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Why the World Needs a People’s Vaccine

A row of people listening to a medical worker in a waiting room
A medical worker speaks to volunteers as they wait to receive a potential COVID-19 vaccine during clinical trials in Soweto, South Africa, on June 24, 2020. © Siphiwe Sibeko/Reuters/Newscom

Globally, the COVID-19 pandemic has infected tens of millions of people and killed more than a million people

After months of uncertainty, however, the end of 2020 finally brought some encouraging news: multiple vaccines had been successfully tested and were being rushed to market. Yet although the creation of an effective vaccine is essential to saving lives and restoring prosperity, true success in the fight against COVID-19 will not be won unless vaccinations are affordable and widely accessible to all.

Who is developing vaccines and drugs?

Around the world, pharma companies are testing potential vaccines, with Pfizer, Moderna, and AstraZeneca already finishing clinical trials that have shown they could have a safe and effective vaccine that could be available to some wealthy countries in early 2021. 

Yet no single corporation will ever be able to make enough vaccine doses quickly enough for everyone who needs one—and people could be waiting for years, or may never get one.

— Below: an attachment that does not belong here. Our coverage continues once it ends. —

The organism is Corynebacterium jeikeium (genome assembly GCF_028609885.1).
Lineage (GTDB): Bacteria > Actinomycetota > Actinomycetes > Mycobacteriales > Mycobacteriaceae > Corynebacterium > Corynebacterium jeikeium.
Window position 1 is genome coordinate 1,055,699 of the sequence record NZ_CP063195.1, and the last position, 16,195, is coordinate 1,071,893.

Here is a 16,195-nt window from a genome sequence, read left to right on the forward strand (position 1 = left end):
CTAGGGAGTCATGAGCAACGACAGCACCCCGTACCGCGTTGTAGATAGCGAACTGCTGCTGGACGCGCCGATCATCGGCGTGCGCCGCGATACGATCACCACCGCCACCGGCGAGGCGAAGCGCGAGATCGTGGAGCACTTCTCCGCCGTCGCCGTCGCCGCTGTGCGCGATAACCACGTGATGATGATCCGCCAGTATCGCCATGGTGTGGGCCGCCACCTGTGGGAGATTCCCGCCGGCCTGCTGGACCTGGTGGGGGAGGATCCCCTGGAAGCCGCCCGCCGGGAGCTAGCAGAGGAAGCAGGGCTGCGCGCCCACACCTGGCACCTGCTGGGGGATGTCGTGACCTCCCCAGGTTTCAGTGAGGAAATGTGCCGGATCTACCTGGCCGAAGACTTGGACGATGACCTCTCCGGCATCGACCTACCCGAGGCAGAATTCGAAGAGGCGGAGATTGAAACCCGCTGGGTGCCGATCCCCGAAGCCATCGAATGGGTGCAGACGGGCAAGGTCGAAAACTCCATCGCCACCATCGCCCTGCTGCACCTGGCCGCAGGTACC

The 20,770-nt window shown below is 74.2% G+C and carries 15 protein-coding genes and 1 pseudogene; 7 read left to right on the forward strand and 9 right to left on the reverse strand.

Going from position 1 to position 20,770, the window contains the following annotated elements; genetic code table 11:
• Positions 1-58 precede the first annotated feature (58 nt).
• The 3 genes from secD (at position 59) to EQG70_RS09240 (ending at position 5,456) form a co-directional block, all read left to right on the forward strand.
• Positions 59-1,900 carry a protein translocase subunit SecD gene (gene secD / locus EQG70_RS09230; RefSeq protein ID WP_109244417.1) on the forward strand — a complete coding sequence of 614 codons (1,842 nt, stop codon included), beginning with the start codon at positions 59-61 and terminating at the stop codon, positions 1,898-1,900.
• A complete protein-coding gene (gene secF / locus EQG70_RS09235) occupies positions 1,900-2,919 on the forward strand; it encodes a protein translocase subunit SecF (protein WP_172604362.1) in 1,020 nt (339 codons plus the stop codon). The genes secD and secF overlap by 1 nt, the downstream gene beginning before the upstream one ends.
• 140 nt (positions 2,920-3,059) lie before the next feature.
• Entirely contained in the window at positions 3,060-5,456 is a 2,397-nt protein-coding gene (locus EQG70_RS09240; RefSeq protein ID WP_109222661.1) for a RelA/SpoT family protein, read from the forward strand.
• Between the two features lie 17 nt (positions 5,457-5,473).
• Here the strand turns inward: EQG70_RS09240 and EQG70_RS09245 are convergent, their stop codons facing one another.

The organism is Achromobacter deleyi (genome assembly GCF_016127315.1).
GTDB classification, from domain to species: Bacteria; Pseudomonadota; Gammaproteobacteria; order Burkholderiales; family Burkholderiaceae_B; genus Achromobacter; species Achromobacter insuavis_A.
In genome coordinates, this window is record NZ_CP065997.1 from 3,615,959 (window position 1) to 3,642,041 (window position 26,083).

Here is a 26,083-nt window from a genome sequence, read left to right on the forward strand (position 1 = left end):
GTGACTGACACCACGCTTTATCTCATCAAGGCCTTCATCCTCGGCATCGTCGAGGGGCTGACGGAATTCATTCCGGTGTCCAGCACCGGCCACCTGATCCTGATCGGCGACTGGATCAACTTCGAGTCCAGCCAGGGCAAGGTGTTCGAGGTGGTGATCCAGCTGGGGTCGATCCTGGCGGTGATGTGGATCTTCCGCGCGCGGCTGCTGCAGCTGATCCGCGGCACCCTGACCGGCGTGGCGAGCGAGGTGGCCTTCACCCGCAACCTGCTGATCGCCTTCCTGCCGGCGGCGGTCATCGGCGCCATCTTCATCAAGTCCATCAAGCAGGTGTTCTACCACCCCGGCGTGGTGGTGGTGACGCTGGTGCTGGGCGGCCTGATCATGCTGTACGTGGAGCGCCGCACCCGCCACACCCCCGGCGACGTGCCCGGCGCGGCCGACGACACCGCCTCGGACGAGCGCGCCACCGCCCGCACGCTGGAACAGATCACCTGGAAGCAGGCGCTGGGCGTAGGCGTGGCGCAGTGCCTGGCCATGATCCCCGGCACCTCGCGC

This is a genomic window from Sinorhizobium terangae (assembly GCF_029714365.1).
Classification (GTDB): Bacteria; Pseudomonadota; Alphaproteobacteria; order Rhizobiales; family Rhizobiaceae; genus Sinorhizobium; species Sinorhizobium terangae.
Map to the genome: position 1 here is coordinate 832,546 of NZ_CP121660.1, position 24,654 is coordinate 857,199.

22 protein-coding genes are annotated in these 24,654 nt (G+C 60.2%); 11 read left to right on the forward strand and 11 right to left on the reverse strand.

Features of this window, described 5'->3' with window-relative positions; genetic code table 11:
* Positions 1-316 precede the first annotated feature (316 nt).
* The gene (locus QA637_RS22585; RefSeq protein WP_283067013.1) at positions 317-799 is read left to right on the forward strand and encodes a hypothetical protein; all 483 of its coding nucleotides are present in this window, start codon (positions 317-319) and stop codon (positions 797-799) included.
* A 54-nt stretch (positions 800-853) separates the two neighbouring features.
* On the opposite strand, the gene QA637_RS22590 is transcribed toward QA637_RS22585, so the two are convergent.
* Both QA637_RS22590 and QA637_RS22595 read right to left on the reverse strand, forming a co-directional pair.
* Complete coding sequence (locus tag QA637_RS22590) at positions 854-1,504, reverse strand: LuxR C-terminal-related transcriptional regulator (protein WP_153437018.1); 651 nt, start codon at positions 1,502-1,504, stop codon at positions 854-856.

What challenges will have to be overcome to ensure global access to a vaccine?

There are two primary impediments to securing widespread affordability and accessibility: one is something that we at Open Society call “vaccine nationalism.” The other is a for-profit model that may incentivize price-gouging and artificial scarcity.

Vaccine nationalism is a belief and practice that pits the world’s wealthiest countries against one another with the ultimate goal of ensuring that their respective citizens are the first to get access to a new vaccine. It is a zero-sum mindset that ignores the many ways that cooperation can result in a vaccine that is both more reliable and more readily available.

What does vaccine nationalism look like in practice?

Vaccine nationalism involves governments pledging public funds to private companies—to support the development, testing, manufacturing, and distribution of a vaccine—in exchange for guaranteed access to a predetermined quantity of the vaccine. Wealthy nations representing just 13 percent of the world’s population have already bought up more than half of the promised doses of leading COVID-19 vaccine candidates. 

How might the profit motive imperil universal access to a vaccine?

For vaccines to be effective, they need to be affordable and accessible to everyone, everywhere.     

Historically, we have seen time and time again that pharmaceutical corporations create and protect monopolies in order to maximize profits instead of improving public health. This is true with vital medicines for illnesses like HIV and cancer, where medicines were priced far out of reach for most people. These practices artificially inflate the price of vaccines, where only wealthy countries can afford them, pushing poorer countries to the back of the line.